Nitric oxide
Clinical data
Uses Pulmonary HTN; RHF
Contraindications severe LHF; R to L shunt
Routes of administration Inhalational
Dosage 1-20 ppm (parts per million)
Pharmacodynamics
Pharmacokinetics
Physical and chemical data


Nitric oxide (NO) is a naturally occurring endothelial-derived vasodilator that exhibits most of its vasodilatory effects in the pulmonary vasculature.[1] It is frequently indicated for patients with right heart failure and hypoxemia. It exists as a colorless odorless gas, and is administered inhalationally.

Uses

  • Pulmonary HTN
  • Right ventricular failure

Contraindications

Absolute contraindications

  • Severe left heart dysfunction
  • Congenital heart conditions with dependent right to left shunt (e.g. interrupted aortic arch, critical aortic stenosis, hypoplastic left heart syndrome), which would shunt blood away from systemic circulation toward pulmonary circulation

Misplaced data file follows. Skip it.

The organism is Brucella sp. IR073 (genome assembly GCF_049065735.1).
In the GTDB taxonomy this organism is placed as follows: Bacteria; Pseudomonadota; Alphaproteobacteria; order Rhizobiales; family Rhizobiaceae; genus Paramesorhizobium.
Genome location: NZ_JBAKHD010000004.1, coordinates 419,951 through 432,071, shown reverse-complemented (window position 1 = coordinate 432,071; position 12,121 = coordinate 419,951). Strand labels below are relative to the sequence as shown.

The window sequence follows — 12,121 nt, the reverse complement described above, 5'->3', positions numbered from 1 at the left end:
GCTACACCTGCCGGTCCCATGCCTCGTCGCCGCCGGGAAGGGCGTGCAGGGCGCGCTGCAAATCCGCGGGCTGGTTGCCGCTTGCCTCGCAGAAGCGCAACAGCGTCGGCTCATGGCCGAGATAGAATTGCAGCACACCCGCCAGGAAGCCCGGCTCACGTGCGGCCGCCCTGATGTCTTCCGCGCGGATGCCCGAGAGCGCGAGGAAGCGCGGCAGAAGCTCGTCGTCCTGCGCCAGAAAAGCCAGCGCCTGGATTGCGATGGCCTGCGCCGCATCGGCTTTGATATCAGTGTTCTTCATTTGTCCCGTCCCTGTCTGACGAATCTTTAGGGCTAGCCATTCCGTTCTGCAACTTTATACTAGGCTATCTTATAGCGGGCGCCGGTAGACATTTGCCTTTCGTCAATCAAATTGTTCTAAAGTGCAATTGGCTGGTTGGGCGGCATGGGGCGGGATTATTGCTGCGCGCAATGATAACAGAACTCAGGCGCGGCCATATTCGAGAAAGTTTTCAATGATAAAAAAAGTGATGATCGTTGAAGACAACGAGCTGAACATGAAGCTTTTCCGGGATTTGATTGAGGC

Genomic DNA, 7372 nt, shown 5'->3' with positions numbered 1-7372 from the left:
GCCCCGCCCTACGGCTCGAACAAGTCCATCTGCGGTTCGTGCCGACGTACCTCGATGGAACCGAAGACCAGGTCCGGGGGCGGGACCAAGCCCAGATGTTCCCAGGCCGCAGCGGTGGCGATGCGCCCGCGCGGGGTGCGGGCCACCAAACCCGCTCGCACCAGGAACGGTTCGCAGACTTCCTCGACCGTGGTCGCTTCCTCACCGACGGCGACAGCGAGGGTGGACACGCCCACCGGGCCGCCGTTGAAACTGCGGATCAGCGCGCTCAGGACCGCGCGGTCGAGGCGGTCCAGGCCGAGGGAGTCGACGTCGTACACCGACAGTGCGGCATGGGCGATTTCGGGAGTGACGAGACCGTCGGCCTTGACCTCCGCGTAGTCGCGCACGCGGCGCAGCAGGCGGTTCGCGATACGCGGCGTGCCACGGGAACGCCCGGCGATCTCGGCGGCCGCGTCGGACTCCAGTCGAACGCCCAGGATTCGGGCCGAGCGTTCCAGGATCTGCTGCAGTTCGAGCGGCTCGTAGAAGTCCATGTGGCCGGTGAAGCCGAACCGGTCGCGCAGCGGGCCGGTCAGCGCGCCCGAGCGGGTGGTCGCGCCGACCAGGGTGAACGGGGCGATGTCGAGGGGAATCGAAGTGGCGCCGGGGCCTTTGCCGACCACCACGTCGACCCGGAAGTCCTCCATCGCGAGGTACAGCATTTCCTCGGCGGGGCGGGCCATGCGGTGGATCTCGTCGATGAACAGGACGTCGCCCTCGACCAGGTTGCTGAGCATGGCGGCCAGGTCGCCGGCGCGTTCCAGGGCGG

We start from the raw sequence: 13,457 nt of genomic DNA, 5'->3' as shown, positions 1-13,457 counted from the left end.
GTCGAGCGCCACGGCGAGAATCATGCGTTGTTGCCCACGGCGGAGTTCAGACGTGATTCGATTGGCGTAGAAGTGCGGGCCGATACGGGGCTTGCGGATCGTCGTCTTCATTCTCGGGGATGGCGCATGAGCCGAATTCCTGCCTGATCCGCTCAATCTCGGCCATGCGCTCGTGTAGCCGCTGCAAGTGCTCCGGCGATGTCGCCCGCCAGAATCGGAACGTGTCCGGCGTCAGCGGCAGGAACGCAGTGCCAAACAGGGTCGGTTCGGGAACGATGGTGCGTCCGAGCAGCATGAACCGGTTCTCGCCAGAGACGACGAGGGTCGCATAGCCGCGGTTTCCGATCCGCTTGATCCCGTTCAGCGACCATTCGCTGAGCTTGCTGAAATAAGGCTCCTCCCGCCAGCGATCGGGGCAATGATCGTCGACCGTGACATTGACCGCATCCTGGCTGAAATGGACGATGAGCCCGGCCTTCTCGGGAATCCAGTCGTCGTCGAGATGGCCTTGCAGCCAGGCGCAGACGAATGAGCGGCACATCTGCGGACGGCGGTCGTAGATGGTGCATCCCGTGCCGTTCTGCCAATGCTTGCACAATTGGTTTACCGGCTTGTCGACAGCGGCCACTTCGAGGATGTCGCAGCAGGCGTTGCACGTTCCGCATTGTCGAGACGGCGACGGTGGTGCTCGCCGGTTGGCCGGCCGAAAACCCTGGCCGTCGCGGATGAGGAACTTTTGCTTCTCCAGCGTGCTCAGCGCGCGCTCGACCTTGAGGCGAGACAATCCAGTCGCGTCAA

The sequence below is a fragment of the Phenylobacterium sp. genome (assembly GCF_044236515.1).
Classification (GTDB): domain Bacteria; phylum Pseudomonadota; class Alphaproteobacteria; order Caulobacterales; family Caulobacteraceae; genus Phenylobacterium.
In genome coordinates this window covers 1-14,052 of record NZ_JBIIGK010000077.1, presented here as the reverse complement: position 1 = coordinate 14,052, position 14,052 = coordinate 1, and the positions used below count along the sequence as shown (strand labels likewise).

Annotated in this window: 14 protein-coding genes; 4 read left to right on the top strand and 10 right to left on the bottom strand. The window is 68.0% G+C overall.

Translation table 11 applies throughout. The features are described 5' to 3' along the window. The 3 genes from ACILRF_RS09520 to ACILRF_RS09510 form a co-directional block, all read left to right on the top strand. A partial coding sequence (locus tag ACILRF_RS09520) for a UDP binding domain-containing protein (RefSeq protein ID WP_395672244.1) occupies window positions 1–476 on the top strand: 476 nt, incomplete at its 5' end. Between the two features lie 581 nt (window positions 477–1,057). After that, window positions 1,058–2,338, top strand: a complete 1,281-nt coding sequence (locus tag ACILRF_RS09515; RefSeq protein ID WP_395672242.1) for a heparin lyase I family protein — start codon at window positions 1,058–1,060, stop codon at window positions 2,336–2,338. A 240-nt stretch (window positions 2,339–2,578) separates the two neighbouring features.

Precautions

Pharmacology

Pharmacodynamics

Mechanism of action

Nitric oxide diffuses to smooth muscle of pulmonary vasculature -> activates soluble guanylate cyclase (sGC) -> converts GTP to cGMP -> activates protein kinase G -> increases Ca2+ reuptake -> decreased calcium decreasing myosin phosphorylation -> relaxation of smooth muscle.

Adverse effects

Pharmacokinetics

Chemistry and formulation

History

Initially discovered in 1987. Won Nobel Prize in Physiology and Medicine in 1998.

References

  1. Ichinose, Fumito; Roberts, Jesse D.; Zapol, Warren M. (2004-06-29). "Inhaled Nitric Oxide". Circulation. 109 (25): 3106–3111. doi:10.1161/01.CIR.0000134595.80170.62.